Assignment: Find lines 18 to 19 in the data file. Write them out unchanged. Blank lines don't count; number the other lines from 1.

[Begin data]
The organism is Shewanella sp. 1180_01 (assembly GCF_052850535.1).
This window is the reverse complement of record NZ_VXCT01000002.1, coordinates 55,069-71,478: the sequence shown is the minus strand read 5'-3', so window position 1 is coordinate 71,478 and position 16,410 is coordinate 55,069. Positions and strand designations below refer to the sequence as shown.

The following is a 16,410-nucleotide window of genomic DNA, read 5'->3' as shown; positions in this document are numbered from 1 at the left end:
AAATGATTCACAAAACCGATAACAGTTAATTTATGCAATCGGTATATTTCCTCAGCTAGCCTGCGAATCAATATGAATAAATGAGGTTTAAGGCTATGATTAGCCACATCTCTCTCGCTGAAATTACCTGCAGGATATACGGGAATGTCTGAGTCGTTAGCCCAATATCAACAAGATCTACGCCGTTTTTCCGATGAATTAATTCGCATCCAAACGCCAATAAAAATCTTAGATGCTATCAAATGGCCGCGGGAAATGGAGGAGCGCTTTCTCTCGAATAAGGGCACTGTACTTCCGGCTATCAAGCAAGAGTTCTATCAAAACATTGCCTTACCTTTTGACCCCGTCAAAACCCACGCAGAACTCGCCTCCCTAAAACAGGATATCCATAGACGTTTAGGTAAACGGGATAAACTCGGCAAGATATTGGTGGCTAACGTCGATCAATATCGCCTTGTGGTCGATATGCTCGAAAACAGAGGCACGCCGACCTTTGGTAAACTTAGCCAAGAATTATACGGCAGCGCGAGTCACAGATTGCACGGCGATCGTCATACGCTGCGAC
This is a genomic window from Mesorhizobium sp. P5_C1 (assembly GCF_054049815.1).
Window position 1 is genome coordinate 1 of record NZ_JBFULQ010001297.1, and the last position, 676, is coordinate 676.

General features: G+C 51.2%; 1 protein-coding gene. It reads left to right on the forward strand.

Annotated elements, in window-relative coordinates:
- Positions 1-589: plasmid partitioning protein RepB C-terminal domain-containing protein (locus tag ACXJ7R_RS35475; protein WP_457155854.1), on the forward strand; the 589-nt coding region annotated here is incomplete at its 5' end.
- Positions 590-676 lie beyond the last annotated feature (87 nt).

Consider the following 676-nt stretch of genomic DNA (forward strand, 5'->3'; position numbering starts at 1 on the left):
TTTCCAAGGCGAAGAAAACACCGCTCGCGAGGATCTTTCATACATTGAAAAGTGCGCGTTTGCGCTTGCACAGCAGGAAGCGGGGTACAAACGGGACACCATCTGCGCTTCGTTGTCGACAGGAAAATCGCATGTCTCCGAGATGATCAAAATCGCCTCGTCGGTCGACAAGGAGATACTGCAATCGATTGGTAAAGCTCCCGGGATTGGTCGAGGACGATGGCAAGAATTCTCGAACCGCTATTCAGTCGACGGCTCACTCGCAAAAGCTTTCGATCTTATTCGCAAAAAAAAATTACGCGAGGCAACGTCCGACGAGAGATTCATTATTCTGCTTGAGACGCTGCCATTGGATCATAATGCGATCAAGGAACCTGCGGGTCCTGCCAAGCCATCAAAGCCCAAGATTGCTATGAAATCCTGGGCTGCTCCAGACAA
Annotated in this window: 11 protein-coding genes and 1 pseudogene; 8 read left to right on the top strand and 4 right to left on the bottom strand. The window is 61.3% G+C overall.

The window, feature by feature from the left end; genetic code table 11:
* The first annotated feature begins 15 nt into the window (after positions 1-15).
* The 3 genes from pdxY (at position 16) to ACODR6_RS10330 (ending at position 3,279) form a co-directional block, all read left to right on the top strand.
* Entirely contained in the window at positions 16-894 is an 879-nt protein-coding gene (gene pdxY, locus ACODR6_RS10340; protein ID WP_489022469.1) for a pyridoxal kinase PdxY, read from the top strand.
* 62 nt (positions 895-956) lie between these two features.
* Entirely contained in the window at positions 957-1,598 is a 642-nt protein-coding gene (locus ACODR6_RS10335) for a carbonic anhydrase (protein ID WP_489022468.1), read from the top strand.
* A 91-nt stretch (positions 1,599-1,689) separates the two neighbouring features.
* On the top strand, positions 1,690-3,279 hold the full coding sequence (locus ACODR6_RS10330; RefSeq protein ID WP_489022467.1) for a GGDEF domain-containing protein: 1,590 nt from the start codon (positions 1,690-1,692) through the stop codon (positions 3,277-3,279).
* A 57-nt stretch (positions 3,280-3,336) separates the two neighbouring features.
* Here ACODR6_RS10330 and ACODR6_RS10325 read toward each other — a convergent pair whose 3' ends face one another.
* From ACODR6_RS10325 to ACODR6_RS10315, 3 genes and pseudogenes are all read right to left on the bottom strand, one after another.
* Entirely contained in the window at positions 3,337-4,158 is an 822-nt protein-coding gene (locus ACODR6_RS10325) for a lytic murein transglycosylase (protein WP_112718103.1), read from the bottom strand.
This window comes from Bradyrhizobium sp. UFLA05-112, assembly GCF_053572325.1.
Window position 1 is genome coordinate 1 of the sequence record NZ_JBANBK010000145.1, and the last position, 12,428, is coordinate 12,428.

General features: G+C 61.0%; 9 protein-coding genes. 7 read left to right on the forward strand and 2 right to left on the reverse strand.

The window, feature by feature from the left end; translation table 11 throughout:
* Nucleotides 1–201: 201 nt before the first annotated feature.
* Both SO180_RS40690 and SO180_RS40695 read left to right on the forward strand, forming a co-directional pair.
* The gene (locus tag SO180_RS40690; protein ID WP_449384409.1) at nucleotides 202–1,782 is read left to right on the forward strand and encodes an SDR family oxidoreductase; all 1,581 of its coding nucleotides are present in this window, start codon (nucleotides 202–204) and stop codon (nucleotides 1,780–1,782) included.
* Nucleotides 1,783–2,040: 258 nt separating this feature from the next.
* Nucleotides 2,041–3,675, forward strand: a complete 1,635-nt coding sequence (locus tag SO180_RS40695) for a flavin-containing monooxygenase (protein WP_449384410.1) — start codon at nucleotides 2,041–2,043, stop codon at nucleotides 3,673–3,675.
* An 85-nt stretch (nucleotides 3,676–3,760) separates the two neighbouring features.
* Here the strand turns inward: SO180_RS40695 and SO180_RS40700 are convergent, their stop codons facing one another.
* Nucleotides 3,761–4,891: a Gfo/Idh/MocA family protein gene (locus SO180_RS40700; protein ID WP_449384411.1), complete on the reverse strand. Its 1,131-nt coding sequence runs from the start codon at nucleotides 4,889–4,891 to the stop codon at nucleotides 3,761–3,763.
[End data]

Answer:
* 62 nt (positions 895-956) lie between these two features.
* Entirely contained in the window at positions 957-1,598 is a 642-nt protein-coding gene (locus ACODR6_RS10335) for a carbonic anhydrase (protein ID WP_489022468.1), read from the top strand.